RSI Divergence

RSI Divergence

RSI (Relative Strength Index) typically shows high values when the market is rising and low values when market is falling. However, while there are virtually no limits on where price can go (other than the price of zero), RSI value range is limited to 0 to 100. Furthermore, RSI measures the relative strength of up and down moves, but does not move perfectly in line with price.

Occasionally, price makes a new (higher) high and RSI fails to do so (the new high on RSI is lower than the previous high). Conversely, sometimes price makes new lower low, but RSI does not get below its previous low. These situations are called RSI divergences. There is a divergence, or mismatch, between the information we get from price (the market continues its trend and makes new extreme) and RSI (the market fails to break through the previous extreme and the trend may be reverting soon).

RSI Divergence as a Trading Signal

Some traders consider RSI divergence a powerful signal for trading against the trend – in other words, if you see a RSI divergence, there is high probability that the trend will reverse.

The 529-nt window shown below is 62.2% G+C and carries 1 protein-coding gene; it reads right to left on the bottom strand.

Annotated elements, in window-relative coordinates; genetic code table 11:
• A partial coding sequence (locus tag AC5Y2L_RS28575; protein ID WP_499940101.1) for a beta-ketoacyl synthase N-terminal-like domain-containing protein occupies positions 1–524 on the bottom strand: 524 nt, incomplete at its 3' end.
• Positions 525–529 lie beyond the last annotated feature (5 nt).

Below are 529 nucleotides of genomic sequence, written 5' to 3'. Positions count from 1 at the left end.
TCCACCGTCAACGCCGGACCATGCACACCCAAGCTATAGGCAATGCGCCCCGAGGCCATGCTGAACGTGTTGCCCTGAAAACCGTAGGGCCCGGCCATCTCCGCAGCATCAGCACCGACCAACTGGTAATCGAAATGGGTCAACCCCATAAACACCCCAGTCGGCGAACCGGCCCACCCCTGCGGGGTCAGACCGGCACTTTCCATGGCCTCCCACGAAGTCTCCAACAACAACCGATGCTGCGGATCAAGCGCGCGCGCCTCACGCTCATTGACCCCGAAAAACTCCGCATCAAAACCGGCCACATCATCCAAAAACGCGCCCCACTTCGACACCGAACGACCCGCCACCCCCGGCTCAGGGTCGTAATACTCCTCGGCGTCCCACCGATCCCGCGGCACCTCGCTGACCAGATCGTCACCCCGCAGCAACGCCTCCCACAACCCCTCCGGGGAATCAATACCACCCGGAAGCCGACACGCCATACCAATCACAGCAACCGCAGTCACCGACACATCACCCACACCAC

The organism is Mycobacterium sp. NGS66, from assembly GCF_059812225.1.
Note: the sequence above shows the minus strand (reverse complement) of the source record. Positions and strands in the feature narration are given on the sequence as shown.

Bullish RSI Divergence

A Bullish RSI Divergence occurs when the price makes a new lower low, but the RSI doesn’t. This is considered a bullish (buy) signal.

Bearish RSI Divergence

A Bearish RSI Divergence occurs when the price makes a new higher high, but the RSI doesn’t. This is considered a bearish (sell) signal.

Nevertheless, no two RSI divergences are the same and as with any other technical analysis based strategy, it is the little details which decide whether a strategy will make of lose money in the end.

RSI Divergence Indicator

Some trading and charting software packages include various forms of RSI Divergence Indicator, which draws RSI divergences automatically into a chart and prints trading signals or alerts.

What Is a Divergence in General?

The word divergence is not used only in connection with RSI. In general, a divergence means that something behaves differently from something else. In economics or financial analysis, it means that two measures or statistics which normally tend to show similar developments are acting differently at a moment – for example, if US GDP is rising an EU GDP is falling, we can say that there is a divergence in US and EU GDP. In technical analysis, a divergence means that we are getting different signals or different information from two different indicators or (most often) different information from price and a technical indicator.